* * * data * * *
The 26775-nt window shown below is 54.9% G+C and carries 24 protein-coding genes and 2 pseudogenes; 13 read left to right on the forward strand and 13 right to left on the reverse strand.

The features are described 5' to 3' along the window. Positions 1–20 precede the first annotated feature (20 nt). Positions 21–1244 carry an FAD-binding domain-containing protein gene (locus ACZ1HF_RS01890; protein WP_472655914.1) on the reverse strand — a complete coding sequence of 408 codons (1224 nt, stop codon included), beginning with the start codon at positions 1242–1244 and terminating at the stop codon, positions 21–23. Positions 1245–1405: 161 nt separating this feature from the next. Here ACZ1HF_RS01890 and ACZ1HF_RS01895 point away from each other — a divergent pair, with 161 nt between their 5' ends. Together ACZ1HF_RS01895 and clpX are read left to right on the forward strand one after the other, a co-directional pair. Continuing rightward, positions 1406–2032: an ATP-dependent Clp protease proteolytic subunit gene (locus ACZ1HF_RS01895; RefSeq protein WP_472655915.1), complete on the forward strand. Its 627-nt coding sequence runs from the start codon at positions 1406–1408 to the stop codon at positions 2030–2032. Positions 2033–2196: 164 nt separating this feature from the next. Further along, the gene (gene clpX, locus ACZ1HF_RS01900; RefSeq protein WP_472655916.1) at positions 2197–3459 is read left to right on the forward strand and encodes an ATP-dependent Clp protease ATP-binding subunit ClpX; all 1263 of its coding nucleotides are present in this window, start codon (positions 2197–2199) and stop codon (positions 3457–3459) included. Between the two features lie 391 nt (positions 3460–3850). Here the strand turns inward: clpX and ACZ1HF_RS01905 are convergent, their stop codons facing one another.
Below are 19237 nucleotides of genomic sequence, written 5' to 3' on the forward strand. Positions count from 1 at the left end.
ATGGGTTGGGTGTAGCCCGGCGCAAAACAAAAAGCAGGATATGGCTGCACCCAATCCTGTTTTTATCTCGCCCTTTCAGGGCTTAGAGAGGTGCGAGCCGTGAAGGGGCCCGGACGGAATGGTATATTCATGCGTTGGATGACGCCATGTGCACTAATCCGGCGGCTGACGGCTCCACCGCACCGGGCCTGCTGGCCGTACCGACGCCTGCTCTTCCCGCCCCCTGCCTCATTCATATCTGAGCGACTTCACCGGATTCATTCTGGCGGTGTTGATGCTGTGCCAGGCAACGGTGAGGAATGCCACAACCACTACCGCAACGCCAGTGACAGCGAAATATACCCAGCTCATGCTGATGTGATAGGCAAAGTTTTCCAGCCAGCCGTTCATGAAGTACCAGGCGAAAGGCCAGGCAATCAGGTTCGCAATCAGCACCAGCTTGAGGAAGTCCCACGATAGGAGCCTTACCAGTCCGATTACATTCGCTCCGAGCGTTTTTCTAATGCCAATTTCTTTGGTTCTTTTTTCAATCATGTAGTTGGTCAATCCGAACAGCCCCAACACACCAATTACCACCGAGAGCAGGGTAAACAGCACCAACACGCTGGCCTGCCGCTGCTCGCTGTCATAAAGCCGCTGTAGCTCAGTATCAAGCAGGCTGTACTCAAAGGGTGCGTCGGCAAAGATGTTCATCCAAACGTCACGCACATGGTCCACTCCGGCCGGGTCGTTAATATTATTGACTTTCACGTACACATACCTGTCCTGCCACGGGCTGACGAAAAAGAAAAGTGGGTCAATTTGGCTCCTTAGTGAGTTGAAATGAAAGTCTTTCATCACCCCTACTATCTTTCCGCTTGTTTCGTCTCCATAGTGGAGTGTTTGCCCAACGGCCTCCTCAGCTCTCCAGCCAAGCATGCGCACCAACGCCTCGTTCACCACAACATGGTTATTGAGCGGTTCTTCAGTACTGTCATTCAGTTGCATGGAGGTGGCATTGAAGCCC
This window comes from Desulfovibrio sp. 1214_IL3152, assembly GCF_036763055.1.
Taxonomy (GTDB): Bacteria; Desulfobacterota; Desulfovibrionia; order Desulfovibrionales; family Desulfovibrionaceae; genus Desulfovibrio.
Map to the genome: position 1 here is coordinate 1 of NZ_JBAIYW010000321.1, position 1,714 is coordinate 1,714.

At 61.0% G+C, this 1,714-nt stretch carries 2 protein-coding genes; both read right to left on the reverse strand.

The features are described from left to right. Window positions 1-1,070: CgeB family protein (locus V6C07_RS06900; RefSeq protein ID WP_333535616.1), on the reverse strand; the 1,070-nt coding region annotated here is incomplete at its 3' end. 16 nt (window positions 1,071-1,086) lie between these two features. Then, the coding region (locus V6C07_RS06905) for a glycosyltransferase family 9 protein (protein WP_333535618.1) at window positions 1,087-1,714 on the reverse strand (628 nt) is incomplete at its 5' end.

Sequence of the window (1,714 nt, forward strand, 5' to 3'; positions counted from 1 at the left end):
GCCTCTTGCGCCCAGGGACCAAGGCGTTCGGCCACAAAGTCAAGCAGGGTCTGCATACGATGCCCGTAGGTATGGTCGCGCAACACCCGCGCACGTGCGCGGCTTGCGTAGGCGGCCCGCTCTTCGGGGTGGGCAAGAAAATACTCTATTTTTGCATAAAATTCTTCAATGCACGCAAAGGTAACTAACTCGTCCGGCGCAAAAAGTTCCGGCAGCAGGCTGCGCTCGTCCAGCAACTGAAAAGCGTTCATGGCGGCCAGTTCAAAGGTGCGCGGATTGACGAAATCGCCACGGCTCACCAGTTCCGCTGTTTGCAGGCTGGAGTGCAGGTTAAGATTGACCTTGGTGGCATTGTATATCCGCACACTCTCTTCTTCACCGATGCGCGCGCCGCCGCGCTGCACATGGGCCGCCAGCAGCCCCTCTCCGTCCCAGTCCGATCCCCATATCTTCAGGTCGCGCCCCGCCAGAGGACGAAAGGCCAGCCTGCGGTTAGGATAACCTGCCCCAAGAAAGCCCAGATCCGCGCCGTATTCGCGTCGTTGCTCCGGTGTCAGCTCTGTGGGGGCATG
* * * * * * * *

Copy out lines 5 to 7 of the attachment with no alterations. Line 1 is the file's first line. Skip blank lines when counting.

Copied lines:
This window comes from Desulfovibrio sp. 1214_IL3152, assembly GCF_036763055.1.
Taxonomy (GTDB): Bacteria; Desulfobacterota; Desulfovibrionia; order Desulfovibrionales; family Desulfovibrionaceae; genus Desulfovibrio.
Map to the genome: position 1 here is coordinate 1 of NZ_JBAIYW010000321.1, position 1,714 is coordinate 1,714.